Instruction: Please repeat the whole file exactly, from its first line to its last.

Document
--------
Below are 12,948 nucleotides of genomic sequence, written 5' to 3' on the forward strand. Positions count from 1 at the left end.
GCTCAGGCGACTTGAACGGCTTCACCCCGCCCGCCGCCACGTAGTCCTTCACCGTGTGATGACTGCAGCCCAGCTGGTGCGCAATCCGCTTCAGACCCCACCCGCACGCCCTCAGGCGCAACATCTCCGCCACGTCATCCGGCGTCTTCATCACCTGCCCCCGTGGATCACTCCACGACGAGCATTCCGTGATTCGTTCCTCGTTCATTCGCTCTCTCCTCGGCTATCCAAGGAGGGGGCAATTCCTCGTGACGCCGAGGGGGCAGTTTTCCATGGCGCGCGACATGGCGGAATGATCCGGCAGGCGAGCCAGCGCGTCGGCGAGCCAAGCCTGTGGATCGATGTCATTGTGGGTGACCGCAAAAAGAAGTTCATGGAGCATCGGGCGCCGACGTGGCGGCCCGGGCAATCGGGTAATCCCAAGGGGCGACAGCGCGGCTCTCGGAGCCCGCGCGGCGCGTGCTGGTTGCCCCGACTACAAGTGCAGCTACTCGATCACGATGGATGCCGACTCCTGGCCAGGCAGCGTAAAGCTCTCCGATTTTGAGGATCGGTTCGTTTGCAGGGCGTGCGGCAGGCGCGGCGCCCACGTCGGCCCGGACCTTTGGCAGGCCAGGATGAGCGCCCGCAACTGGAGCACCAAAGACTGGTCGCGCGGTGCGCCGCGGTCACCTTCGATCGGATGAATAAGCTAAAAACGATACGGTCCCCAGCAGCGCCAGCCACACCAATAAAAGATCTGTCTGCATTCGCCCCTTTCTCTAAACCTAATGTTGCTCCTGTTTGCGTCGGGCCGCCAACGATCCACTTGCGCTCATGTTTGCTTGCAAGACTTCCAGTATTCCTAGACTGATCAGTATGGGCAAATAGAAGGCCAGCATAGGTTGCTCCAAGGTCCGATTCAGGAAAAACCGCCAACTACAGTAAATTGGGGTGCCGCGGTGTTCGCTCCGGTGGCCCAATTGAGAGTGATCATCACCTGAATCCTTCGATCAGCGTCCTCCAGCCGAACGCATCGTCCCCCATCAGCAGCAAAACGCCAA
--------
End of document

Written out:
Below are 12,948 nucleotides of genomic sequence, written 5' to 3' on the forward strand. Positions count from 1 at the left end.
GCTCAGGCGACTTGAACGGCTTCACCCCGCCCGCCGCCACGTAGTCCTTCACCGTGTGATGACTGCAGCCCAGCTGGTGCGCAATCCGCTTCAGACCCCACCCGCACGCCCTCAGGCGCAACATCTCCGCCACGTCATCCGGCGTCTTCATCACCTGCCCCCGTGGATCACTCCACGACGAGCATTCCGTGATTCGTTCCTCGTTCATTCGCTCTCTCCTCGGCTATCCAAGGAGGGGGCAATTCCTCGTGACGCCGAGGGGGCAGTTTTCCATGGCGCGCGACATGGCGGAATGATCCGGCAGGCGAGCCAGCGCGTCGGCGAGCCAAGCCTGTGGATCGATGTCATTGTGGGTGACCGCAAAAAGAAGTTCATGGAGCATCGGGCGCCGACGTGGCGGCCCGGGCAATCGGGTAATCCCAAGGGGCGACAGCGCGGCTCTCGGAGCCCGCGCGGCGCGTGCTGGTTGCCCCGACTACAAGTGCAGCTACTCGATCACGATGGATGCCGACTCCTGGCCAGGCAGCGTAAAGCTCTCCGATTTTGAGGATCGGTTCGTTTGCAGGGCGTGCGGCAGGCGCGGCGCCCACGTCGGCCCGGACCTTTGGCAGGCCAGGATGAGCGCCCGCAACTGGAGCACCAAAGACTGGTCGCGCGGTGCGCCGCGGTCACCTTCGATCGGATGAATAAGCTAAAAACGATACGGTCCCCAGCAGCGCCAGCCACACCAATAAAAGATCTGTCTGCATTCGCCCCTTTCTCTAAACCTAATGTTGCTCCTGTTTGCGTCGGGCCGCCAACGATCCACTTGCGCTCATGTTTGCTTGCAAGACTTCCAGTATTCCTAGACTGATCAGTATGGGCAAATAGAAGGCCAGCATAGGTTGCTCCAAGGTCCGATTCAGGAAAAACCGCCAACTACAGTAAATTGGGGTGCCGCGGTGTTCGCTCCGGTGGCCCAATTGAGAGTGATCATCACCTGAATCCTTCGATCAGCGTCCTCCAGCCGAACGCATCGTCCCCCATCAGCAGCAAAACGCCAA